What are Grids ? -A grid is a kind of hyper network that links computers and data storage owned by different groups so that they can share computing power. -Hardware and software infrastructure that provides dependable, consistent, pervasive and inexpensive access to high-end computational capabilities.
The Grid Problem +How to use controlled and coordinated resource sharing and resource use in dynamic, scalable virtual organizations? -Resource sharing -Coordinated problem solving -Dynamic, multi-institutional virtual orgs -Enable communities (“virtual organizations”)
-Security solutions that support management of credentials and policies -Resource management protocols and services that support secure remote access to shared computing and data resources and the co-allocation of multiple resources. -Information query protocols and services that provide configuration and status information about resources, organisations and services. -Data management services that locate and transport datasets between storage systems and applications. What the Grid offers
- In late 1994 Rick Stevens, at Argonne National Laboratory, and Tom DeFanti, at the University of Illinois at Chicago, proposed establishing temporary links among 11 high-speed research networks to create a national grid ( I-WAY ) -This successful experiment led to funding from the Defense Advanced Research Projects Agency and in 1997 saw the first version of the Globus Toolkit, which was soon deployed across 80 sites worldwide. What is GLOBUS ?
-Globus project is an open project that is developing grid standards. It’s focused on enabling the application of Grid concepts to scientific and engineering computing. Globus can be considered the technologies behind the “Grid”. Its principal use is to share computer power, databases, and other on-lines tools across corporate, institutional, and geographic boundaries. What is GLOBUS ?
-Globus is designed to offer features such as uniform access to distributed resources with diverse scheduling mechanisms -Information service for resource publication, discovery, and selection -API and command-line tools for remote file management, staging of executables and data -Enhanced performance through multiple communication protocols. GLOBUS features
GLOBUS ToolKit 2.0 GLOBUS ToolKit: -Designed to use existing fabric components. -Implement standard Grid protocols and APIs -Open source
GLOBUS ToolKit 2.0 -The Globus Resource Allocation Manager (GRAM) provides resource allocation and process creation, monitoring, and management services. GRAM implementations map requests expressed in a Resource Specification Language (RSL) into commands to local schedulers and computers.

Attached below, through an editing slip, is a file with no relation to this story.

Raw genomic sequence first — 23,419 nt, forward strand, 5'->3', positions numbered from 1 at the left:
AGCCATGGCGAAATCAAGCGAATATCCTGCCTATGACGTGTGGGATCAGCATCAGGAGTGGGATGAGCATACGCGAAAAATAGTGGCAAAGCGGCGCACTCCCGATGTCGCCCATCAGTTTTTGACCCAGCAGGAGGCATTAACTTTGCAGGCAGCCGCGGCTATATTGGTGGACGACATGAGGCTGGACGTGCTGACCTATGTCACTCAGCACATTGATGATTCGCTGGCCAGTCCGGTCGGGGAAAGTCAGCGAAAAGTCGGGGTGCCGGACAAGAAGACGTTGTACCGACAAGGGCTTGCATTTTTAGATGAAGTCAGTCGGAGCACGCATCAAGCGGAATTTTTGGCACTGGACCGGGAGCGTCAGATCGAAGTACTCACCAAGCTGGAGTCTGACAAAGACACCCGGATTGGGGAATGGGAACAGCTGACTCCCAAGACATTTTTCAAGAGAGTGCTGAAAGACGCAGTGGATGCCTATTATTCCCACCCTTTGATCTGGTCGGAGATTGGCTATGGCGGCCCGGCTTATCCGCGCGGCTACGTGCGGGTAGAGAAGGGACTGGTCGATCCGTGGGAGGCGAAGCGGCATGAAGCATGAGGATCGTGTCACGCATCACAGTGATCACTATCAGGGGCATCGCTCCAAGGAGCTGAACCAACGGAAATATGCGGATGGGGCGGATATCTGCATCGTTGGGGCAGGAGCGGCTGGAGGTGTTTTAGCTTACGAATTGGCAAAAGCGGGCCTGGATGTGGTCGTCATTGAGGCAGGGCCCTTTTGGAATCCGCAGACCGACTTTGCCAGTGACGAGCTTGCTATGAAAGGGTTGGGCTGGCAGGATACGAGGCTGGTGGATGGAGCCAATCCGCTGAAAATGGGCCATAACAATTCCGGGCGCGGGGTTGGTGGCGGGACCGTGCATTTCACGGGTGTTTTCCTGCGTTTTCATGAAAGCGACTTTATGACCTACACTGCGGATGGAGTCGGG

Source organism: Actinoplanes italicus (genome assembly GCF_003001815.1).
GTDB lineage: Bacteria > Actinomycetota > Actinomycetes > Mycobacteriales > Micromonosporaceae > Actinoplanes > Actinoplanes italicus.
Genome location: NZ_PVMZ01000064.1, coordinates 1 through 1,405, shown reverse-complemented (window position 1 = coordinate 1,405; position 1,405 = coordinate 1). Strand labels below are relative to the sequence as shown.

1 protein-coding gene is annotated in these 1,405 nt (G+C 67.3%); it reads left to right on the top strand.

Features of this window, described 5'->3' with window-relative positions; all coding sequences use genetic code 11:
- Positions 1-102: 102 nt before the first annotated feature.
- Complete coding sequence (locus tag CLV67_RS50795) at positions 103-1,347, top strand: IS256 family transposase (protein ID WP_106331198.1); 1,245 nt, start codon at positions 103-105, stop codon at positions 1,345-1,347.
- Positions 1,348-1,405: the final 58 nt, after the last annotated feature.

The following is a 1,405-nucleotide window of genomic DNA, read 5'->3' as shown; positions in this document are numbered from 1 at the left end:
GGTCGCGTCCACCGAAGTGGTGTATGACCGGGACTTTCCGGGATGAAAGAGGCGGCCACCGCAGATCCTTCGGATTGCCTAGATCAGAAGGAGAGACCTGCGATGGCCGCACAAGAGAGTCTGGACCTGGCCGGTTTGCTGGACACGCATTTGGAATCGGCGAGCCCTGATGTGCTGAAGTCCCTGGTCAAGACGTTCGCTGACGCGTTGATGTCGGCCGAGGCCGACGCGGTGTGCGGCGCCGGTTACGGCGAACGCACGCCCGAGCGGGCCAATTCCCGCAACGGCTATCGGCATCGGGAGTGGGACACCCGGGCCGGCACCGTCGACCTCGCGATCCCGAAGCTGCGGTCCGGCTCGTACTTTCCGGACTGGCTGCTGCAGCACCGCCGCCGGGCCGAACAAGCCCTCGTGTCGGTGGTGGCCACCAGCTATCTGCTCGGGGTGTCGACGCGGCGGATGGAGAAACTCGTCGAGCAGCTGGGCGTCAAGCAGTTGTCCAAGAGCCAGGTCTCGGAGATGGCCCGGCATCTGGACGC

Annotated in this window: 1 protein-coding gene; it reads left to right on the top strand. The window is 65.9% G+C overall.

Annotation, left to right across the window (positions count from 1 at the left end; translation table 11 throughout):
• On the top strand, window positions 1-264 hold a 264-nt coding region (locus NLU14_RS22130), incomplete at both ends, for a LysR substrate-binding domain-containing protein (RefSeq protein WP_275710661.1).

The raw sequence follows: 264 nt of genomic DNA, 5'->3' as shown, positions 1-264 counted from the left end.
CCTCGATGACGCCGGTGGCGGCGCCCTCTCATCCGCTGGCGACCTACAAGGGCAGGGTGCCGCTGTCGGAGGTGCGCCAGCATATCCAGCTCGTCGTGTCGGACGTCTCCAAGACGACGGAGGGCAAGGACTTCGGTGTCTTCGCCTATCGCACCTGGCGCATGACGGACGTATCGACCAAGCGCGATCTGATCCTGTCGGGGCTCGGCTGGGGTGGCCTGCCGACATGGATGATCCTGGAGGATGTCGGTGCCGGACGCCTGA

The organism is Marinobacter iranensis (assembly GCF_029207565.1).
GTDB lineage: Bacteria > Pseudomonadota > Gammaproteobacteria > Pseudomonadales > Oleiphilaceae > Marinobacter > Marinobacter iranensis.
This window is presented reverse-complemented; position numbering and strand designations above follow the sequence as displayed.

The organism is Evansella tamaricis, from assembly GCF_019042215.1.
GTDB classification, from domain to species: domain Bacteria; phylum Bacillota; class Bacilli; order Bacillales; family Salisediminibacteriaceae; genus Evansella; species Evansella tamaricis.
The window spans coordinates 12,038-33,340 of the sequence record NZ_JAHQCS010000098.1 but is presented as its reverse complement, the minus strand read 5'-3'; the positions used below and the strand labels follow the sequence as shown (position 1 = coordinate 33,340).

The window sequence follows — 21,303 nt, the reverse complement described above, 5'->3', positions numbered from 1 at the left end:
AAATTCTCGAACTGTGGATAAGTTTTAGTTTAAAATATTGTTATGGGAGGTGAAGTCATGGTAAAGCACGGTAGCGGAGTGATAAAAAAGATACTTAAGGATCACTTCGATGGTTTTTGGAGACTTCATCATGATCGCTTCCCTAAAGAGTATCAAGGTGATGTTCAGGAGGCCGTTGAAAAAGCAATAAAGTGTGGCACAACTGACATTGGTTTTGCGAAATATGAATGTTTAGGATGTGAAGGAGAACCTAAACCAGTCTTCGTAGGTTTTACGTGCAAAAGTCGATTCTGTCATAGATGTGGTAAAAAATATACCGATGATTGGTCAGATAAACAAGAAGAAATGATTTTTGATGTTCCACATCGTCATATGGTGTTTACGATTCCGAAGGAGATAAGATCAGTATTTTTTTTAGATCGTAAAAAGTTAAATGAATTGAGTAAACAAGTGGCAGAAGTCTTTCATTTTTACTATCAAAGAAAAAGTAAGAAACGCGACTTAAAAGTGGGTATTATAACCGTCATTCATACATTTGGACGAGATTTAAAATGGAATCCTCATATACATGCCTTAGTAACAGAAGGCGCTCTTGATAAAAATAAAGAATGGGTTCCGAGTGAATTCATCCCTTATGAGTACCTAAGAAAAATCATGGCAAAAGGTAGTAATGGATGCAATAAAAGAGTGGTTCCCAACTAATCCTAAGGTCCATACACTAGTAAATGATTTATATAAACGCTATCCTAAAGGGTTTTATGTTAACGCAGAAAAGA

-The Grid Security Infrastructure (GSI) provides a single-sign-on, run-anywhere authentication service, with support for local control over access rights and mapping from global to local user identities. Smartcard support increases credential security. -The Monitoring and Discovery Service (MDS) is an extensible Grid information service that combines data discovery mechanisms with the Lightweight Directory Access Protocol (LDAP). MDS provides a uniform framework for providing and accessing system configuration and status information such as compute server configuration, network status, or the locations of replicated datasets. GLOBUS ToolKit 2.0
-Global Access to Secondary Storage (GASS) implements a variety of automatic and programmer- managed data movement and data access strategies, enabling programs running at remote locations to read and write local data. -Nexus and globus_io provide communication services for heterogeneous environments, supporting multimethod communication, multithreading, and single-sided operations. -The Heartbeat Monitor (HBM) allows system administrators or ordinary users to detect failure of system components or application processes. GLOBUS ToolKit 2.0
Future of GLOBUS -Designing and developing new technologies to support data grids, distributed infrastructures for managing and providing high-performance access to large amounts of data (terabytes or petabytes). -Supporting the ongoing construction of Grid infrastructures spanning leading supercomputer centers, data centers, and scientific organizations and learning from these experiences.
Future of GLOBUS -Developing an enhanced resource management infrastructure that supports end-to-end performance management and fault tolerance via network scheduling, advance reservations, and policy-based authorization. -Investigating new application programming models, tools, frameworks, and algorithms for Grid computing.
-Grids are expected to be the new era of supercomputers as Internet is now the new era of communications. There are many projects going around the world and the one leading all of them is Globus. -It is clear that Globus toolkit is made for computational grid building as middleware. Therefore it depends on the virtual organizations building everyone Grid how will the network architecture look like. It gives environment for running computing tasks or any kind of shared resources. -Therefore Globus Project is now the golden key in Grid computing and being an open-source project gives it a long term life. ConclusionsConclusions
-Univeristy of Chicago. “The Globus Alliance” www.globus.org -Reuters. “ Computer Grids promise leap in computing power ” USA 2003. www.usatoday.com/tech/news/techinnovations/2002-08-28- grids_x.htm -Foster, Ian. “ The Anatomy of the Grid ” USA 2001. www.globus.org/research/papers/anatomy.pdf -Foster, Ian. “The Grid – blueprint for a new computing architecture” USA 1999 BibliographyBibliography